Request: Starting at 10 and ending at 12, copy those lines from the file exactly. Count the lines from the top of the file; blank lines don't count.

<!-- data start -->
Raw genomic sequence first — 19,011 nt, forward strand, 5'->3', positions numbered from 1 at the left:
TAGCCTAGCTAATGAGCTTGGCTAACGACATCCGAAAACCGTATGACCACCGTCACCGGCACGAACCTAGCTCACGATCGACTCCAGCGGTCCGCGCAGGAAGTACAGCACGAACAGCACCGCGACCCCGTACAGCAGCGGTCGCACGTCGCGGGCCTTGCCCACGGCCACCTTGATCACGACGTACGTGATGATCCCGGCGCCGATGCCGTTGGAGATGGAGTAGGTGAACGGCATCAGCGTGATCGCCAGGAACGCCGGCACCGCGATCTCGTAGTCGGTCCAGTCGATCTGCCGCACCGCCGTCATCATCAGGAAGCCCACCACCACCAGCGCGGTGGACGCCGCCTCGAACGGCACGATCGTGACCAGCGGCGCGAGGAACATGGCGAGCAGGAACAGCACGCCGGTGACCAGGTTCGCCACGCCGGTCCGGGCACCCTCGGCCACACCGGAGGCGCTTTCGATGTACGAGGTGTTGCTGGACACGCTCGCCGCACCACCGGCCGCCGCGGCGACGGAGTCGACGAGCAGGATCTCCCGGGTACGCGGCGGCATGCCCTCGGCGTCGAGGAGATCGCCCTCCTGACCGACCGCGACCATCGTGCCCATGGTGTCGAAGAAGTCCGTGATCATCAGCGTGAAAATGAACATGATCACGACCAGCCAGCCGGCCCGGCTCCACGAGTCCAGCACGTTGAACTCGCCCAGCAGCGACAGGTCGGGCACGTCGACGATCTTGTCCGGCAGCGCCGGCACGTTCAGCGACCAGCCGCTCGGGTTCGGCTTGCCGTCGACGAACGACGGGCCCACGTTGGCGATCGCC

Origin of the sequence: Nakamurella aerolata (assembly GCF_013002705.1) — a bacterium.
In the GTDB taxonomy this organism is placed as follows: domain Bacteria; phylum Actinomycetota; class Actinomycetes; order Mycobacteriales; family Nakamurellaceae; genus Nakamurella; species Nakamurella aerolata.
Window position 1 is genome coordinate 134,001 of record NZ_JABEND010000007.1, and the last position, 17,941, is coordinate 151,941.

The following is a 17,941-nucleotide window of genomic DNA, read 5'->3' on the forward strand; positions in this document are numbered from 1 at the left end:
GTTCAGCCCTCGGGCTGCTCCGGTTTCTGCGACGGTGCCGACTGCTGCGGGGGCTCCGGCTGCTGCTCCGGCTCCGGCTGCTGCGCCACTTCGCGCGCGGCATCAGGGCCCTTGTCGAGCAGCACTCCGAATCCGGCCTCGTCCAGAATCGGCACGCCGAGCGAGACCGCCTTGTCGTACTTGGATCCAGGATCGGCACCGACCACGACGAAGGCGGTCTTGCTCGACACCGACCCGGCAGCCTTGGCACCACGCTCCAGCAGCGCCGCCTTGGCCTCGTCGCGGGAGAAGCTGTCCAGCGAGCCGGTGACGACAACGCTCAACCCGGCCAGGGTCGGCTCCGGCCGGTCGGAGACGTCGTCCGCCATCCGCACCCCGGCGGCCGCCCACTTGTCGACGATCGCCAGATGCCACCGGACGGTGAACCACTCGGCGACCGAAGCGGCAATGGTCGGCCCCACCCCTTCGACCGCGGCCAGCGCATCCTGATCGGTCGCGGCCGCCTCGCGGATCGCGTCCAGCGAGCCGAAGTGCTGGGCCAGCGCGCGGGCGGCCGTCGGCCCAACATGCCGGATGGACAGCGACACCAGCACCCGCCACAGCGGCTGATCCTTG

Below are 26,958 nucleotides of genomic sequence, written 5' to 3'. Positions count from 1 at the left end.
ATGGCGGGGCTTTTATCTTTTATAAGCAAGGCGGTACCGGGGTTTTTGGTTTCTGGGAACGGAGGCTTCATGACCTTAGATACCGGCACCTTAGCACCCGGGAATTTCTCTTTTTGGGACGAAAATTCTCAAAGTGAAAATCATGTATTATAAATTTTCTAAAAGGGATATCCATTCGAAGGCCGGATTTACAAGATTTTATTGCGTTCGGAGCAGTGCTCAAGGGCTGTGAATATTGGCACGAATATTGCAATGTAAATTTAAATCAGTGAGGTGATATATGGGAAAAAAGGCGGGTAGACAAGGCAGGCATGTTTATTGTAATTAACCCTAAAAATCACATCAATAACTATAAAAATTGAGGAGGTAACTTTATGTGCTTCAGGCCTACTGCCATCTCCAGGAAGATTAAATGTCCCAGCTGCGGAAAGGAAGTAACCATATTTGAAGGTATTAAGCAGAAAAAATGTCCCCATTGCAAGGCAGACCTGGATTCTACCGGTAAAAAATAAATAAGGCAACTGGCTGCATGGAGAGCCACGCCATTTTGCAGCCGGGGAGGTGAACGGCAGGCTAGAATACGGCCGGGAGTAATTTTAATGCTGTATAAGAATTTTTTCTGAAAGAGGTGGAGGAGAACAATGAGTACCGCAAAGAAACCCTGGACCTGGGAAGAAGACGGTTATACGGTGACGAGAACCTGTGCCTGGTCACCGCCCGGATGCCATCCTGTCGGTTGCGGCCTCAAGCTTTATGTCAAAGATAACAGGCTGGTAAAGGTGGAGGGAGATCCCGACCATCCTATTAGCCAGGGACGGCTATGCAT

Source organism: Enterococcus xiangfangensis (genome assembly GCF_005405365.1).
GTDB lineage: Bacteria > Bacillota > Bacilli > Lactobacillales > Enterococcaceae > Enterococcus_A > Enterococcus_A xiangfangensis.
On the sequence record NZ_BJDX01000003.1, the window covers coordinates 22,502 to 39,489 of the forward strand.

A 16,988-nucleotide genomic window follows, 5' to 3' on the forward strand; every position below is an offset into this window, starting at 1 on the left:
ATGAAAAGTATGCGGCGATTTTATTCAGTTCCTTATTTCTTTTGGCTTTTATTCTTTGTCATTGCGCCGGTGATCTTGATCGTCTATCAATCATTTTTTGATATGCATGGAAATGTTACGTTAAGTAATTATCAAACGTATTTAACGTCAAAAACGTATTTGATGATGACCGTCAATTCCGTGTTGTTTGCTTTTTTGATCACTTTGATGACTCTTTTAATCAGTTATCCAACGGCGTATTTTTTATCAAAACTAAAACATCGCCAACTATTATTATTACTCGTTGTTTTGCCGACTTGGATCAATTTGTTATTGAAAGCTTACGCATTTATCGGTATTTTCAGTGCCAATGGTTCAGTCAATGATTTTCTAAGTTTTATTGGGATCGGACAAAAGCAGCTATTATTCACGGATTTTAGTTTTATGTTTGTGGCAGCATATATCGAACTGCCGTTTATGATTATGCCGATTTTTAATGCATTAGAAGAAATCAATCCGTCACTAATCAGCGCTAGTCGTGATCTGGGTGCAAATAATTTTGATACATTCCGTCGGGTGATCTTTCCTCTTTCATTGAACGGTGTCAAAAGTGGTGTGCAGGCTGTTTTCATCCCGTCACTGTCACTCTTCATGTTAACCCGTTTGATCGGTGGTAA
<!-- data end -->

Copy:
Source organism: Enterococcus xiangfangensis (genome assembly GCF_005405365.1).
GTDB lineage: Bacteria > Bacillota > Bacilli > Lactobacillales > Enterococcaceae > Enterococcus_A > Enterococcus_A xiangfangensis.
On the sequence record NZ_BJDX01000003.1, the window covers coordinates 22,502 to 39,489 of the forward strand.